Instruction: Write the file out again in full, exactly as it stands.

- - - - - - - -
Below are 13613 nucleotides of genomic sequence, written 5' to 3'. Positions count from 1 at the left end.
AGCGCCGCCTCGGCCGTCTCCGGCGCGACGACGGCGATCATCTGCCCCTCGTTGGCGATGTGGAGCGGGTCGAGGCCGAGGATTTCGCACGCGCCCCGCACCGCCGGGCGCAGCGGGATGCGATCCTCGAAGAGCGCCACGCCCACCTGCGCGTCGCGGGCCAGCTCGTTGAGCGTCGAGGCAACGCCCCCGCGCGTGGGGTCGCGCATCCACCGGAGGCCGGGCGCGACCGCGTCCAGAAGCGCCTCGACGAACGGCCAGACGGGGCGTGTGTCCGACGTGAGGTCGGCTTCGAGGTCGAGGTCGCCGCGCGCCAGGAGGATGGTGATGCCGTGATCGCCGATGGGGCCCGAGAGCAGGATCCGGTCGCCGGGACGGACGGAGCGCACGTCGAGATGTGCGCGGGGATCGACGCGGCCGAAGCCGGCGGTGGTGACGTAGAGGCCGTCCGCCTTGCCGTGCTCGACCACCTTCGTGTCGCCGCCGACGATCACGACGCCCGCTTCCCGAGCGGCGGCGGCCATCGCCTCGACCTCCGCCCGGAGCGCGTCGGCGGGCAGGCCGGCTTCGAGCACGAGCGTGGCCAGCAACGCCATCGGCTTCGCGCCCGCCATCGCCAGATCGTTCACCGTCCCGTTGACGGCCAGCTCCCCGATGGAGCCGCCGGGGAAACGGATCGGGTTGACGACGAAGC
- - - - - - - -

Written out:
Below are 13613 nucleotides of genomic sequence, written 5' to 3'. Positions count from 1 at the left end.
AGCGCCGCCTCGGCCGTCTCCGGCGCGACGACGGCGATCATCTGCCCCTCGTTGGCGATGTGGAGCGGGTCGAGGCCGAGGATTTCGCACGCGCCCCGCACCGCCGGGCGCAGCGGGATGCGATCCTCGAAGAGCGCCACGCCCACCTGCGCGTCGCGGGCCAGCTCGTTGAGCGTCGAGGCAACGCCCCCGCGCGTGGGGTCGCGCATCCACCGGAGGCCGGGCGCGACCGCGTCCAGAAGCGCCTCGACGAACGGCCAGACGGGGCGTGTGTCCGACGTGAGGTCGGCTTCGAGGTCGAGGTCGCCGCGCGCCAGGAGGATGGTGATGCCGTGATCGCCGATGGGGCCCGAGAGCAGGATCCGGTCGCCGGGACGGACGGAGCGCACGTCGAGATGTGCGCGGGGATCGACGCGGCCGAAGCCGGCGGTGGTGACGTAGAGGCCGTCCGCCTTGCCGTGCTCGACCACCTTCGTGTCGCCGCCGACGATCACGACGCCCGCTTCCCGAGCGGCGGCGGCCATCGCCTCGACCTCCGCCCGGAGCGCGTCGGCGGGCAGGCCGGCTTCGAGCACGAGCGTGGCCAGCAACGCCATCGGCTTCGCGCCCGCCATCGCCAGATCGTTCACCGTCCCGTTGACGGCCAGCTCCCCGATGGAGCCGCCGGGGAAACGGATCGGGTTGACGACGAAGC